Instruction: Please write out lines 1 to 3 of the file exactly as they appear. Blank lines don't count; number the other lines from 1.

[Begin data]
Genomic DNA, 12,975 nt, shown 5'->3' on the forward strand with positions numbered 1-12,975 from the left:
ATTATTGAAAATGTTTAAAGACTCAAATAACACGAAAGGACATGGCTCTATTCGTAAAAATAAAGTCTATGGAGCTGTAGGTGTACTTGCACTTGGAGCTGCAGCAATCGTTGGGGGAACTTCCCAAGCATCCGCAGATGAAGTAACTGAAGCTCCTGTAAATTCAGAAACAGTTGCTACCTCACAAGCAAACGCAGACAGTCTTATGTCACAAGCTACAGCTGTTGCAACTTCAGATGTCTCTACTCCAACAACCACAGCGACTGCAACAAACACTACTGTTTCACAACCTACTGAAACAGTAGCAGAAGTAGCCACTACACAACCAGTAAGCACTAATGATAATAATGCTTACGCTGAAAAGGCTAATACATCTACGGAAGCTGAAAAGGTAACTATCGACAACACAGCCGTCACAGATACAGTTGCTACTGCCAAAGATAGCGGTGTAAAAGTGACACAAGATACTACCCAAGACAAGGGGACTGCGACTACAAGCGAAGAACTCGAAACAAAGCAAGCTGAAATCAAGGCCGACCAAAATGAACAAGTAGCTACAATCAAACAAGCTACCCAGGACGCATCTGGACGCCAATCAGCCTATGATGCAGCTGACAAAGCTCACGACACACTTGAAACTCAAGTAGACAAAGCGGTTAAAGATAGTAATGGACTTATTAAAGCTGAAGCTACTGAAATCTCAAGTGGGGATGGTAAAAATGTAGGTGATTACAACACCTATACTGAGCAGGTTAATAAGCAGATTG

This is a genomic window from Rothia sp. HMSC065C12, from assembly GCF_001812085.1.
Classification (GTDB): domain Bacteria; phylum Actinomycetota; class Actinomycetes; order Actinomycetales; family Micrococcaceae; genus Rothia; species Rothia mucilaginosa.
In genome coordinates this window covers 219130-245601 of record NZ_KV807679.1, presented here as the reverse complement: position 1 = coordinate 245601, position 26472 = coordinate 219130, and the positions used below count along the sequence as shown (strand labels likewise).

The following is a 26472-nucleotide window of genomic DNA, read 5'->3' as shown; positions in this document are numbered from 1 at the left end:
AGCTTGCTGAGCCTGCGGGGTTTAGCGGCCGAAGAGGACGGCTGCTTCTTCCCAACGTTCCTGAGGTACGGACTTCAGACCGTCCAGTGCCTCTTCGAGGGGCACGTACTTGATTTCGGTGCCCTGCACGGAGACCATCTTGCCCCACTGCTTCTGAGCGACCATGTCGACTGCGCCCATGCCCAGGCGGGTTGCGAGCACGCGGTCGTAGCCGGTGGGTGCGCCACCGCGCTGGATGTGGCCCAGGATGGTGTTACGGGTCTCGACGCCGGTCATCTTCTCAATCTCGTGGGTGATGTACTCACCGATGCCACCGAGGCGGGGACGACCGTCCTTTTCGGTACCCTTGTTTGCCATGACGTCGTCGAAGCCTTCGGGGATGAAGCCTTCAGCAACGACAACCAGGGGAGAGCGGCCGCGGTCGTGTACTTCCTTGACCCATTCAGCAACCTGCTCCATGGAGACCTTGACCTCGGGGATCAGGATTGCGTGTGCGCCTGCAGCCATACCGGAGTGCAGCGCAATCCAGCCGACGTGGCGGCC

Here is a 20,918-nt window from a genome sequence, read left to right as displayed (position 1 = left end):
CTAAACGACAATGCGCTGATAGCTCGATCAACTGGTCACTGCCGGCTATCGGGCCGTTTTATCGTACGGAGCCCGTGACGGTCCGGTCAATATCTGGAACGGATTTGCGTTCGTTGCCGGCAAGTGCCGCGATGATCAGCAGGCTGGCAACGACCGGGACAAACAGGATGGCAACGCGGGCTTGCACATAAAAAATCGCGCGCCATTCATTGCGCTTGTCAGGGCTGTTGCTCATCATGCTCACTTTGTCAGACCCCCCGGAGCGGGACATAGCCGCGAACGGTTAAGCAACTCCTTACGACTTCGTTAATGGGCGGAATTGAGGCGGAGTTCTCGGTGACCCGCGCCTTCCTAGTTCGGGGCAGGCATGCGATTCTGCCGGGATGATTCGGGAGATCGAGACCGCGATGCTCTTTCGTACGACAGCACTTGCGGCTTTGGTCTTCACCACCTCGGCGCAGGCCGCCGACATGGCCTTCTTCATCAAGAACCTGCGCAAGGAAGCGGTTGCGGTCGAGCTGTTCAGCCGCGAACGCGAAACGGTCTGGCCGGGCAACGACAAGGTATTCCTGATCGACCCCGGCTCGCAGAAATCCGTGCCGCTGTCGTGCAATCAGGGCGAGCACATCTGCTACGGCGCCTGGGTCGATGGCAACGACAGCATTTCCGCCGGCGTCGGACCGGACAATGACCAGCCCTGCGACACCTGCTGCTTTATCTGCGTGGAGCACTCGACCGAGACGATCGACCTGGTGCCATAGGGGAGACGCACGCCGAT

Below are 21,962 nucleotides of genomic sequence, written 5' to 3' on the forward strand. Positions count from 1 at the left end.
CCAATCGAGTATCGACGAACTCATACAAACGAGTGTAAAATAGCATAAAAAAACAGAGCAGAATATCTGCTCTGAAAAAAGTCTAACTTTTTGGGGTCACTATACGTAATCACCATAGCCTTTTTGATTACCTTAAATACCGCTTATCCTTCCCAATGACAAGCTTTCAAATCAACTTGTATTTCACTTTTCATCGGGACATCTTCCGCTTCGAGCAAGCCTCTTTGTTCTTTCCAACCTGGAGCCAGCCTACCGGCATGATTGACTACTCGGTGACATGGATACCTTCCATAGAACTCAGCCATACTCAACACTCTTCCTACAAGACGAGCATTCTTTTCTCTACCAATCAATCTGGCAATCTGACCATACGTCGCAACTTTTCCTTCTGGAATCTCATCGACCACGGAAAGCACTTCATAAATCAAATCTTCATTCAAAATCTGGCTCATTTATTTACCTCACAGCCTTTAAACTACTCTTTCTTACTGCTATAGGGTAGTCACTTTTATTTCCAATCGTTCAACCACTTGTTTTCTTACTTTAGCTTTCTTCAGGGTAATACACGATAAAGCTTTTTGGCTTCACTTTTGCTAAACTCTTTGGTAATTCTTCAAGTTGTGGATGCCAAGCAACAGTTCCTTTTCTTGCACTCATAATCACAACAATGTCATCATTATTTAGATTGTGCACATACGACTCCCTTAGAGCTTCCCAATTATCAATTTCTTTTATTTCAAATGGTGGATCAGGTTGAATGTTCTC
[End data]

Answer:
Genomic DNA, 12,975 nt, shown 5'->3' on the forward strand with positions numbered 1-12,975 from the left:
ATTATTGAAAATGTTTAAAGACTCAAATAACACGAAAGGACATGGCTCTATTCGTAAAAATAAAGTCTATGGAGCTGTAGGTGTACTTGCACTTGGAGCTGCAGCAATCGTTGGGGGAACTTCCCAAGCATCCGCAGATGAAGTAACTGAAGCTCCTGTAAATTCAGAAACAGTTGCTACCTCACAAGCAAACGCAGACAGTCTTATGTCACAAGCTACAGCTGTTGCAACTTCAGATGTCTCTACTCCAACAACCACAGCGACTGCAACAAACACTACTGTTTCACAACCTACTGAAACAGTAGCAGAAGTAGCCACTACACAACCAGTAAGCACTAATGATAATAATGCTTACGCTGAAAAGGCTAATACATCTACGGAAGCTGAAAAGGTAACTATCGACAACACAGCCGTCACAGATACAGTTGCTACTGCCAAAGATAGCGGTGTAAAAGTGACACAAGATACTACCCAAGACAAGGGGACTGCGACTACAAGCGAAGAACTCGAAACAAAGCAAGCTGAAATCAAGGCCGACCAAAATGAACAAGTAGCTACAATCAAACAAGCTACCCAGGACGCATCTGGACGCCAATCAGCCTATGATGCAGCTGACAAAGCTCACGACACACTTGAAACTCAAGTAGACAAAGCGGTTAAAGATAGTAATGGACTTATTAAAGCTGAAGCTACTGAAATCTCAAGTGGGGATGGTAAAAATGTAGGTGATTACAACACCTATACTGAGCAGGTTAATAAGCAGATTG

This is a genomic window from Rothia sp. HMSC065C12, from assembly GCF_001812085.1.